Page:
Bracing for Budget Season and Earmark Agonizing
In the House, the appropriations committee is marking up spending bills, which means that rhetoric about earmarks is about to ramp up. Yesterday, the House passed a bill defunding more than $700 million in aging earmarks, and in the Senate, a measure that would create an earmark database moved out of the Senate Homeland Security and Governmental Affairs Committee.
Earmarks — items that members of Congress insert into the budget — make up a tiny percent of the trillions of dollars the government spends each year. But because they finance projects that benefit just one community — like David Obey’s infamous ice sled — or just one company, earmarks are constantly trotted out as a way of castigating wasteful Washington.
Whether earmarks are malicious or merely get a bum rap, few lawmakers are eager to rid the budget of them altogether or to give the public a peek into the practice. Sen. Carl Levin (D-Mich.), for instance, stalled the Senate bill last month when he raised questions about the complexity of creating an earmarks database. The Sunlight Foundation’s Lisa Rosenberg says not to worry, though:
The smart folks over in Sunlight Labs, who create these kinds of databases for a living, assure me that most of the Senators’ concerns can be addressed…. Projects we’ve worked on, such as Subsidyscope and Elena’s Inbox, belie any claim that such a requirement is too technologically cumbersome for the Secretary of the Senate and Clerk of the House. Technological “hurdles” should not be used as an excuse to water down the bill.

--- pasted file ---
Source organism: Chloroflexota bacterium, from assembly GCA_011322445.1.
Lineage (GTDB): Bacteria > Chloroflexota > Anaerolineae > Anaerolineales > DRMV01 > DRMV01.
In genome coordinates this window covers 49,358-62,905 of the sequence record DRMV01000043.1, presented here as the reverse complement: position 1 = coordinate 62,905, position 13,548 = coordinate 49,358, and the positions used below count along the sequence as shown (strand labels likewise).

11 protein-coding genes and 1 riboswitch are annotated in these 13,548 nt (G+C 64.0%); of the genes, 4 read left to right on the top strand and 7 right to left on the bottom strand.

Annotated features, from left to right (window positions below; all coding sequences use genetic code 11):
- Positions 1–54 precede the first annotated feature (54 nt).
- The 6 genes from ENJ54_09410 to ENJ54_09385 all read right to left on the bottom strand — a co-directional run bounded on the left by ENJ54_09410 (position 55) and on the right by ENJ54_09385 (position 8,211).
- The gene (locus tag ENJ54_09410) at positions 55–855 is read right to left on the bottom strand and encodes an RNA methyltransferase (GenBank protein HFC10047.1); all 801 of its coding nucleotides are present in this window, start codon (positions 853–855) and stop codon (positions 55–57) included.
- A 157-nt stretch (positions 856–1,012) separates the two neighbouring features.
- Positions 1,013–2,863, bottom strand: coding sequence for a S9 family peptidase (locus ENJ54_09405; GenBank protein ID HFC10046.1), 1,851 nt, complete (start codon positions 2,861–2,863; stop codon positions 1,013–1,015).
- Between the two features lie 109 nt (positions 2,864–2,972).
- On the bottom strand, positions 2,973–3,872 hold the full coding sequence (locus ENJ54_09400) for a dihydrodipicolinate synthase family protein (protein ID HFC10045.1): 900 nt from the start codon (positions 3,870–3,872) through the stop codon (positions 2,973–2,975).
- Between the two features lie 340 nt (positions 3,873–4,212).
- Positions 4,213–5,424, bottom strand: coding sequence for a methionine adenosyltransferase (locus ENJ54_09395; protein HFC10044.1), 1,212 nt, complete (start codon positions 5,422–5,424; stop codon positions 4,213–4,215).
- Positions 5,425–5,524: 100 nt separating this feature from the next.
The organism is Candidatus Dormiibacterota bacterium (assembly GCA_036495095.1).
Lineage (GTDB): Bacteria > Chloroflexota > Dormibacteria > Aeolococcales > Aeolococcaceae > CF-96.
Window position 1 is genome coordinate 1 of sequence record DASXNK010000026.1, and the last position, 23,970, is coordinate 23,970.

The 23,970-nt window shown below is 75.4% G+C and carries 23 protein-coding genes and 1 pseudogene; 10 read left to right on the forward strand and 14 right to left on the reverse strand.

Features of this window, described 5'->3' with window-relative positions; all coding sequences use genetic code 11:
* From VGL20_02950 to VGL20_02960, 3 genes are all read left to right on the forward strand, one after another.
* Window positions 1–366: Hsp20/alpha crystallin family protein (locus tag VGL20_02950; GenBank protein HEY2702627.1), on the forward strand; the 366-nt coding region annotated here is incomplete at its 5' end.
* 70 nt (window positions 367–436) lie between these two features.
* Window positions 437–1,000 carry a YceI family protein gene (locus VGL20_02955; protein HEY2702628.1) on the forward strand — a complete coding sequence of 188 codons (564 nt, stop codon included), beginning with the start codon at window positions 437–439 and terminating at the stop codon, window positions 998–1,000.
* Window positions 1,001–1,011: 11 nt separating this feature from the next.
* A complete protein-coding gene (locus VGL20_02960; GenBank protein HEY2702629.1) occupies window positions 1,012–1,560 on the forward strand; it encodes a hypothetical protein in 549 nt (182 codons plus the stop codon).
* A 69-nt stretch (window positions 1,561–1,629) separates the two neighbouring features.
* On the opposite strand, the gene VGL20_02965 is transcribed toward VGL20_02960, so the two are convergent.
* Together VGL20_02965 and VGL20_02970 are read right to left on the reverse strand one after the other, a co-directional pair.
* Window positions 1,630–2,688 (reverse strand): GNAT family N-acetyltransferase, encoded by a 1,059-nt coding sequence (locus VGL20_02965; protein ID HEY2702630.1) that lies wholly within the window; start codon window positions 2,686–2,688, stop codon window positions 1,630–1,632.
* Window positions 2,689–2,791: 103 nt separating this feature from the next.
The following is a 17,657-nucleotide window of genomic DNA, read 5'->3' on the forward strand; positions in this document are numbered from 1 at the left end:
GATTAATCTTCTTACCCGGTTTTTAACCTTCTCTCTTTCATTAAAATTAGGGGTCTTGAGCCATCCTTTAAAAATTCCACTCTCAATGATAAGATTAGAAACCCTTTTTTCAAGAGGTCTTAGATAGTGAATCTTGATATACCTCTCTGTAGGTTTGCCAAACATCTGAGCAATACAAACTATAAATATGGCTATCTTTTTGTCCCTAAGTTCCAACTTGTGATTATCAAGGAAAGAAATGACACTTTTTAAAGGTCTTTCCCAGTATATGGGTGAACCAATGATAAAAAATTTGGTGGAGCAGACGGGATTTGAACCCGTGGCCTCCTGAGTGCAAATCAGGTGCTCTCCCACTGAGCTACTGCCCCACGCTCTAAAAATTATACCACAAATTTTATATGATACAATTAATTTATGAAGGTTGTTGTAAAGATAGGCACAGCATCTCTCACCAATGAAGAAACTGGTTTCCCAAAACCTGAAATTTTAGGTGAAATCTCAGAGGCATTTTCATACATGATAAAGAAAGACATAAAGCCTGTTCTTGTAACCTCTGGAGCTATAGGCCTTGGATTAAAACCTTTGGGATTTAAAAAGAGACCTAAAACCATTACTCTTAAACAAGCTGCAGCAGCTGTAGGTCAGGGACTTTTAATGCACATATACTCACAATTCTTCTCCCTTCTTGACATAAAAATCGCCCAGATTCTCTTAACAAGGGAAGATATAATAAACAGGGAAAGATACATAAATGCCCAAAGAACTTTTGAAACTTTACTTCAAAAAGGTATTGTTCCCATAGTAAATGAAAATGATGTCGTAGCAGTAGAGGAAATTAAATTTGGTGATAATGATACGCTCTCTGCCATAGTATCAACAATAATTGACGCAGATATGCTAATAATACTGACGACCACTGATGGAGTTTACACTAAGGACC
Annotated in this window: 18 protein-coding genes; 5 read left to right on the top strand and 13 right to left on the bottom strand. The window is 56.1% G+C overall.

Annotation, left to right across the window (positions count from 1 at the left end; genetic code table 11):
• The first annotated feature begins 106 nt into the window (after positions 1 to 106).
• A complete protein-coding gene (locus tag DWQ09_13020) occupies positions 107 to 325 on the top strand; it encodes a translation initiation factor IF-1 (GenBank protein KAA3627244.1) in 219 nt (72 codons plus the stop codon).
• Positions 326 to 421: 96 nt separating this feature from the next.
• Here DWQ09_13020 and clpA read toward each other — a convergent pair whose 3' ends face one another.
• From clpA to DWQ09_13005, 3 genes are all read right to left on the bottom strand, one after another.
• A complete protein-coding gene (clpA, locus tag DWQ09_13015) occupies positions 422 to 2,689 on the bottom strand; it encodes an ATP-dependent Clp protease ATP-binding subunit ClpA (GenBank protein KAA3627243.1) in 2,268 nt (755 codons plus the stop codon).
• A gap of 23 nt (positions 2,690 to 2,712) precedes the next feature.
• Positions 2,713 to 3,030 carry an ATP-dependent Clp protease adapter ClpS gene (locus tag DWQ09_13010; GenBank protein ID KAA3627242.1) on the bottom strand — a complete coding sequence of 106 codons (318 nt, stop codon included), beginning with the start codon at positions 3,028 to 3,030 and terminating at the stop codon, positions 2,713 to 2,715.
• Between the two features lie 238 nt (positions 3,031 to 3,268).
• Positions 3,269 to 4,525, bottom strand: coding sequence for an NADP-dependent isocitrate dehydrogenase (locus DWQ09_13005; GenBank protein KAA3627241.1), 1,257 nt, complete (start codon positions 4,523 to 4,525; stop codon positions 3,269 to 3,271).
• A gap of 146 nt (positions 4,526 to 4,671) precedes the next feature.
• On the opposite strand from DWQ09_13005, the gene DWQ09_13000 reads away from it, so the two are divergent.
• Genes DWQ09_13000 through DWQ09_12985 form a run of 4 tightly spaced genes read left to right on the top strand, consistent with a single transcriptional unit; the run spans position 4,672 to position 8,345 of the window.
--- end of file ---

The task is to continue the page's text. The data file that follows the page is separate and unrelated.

Members of Congress might find a database useful, too, if only to find out which beneficiaries were letting their earmarks languish. I asked Steve Ellis, the vice president of Taxpayers for Common Sense, why $700 million of earmarks were lying around, waiting for the House to erase them, and he explained that the intended recipient might not have wanted the money in the end.
“Maybe the project was really expensive, and the money was a small part of the overall cost,” he said. “If someone offered to give you a car, you’d have to think about if you’d want another car, if you had to pay for parking and insurance.”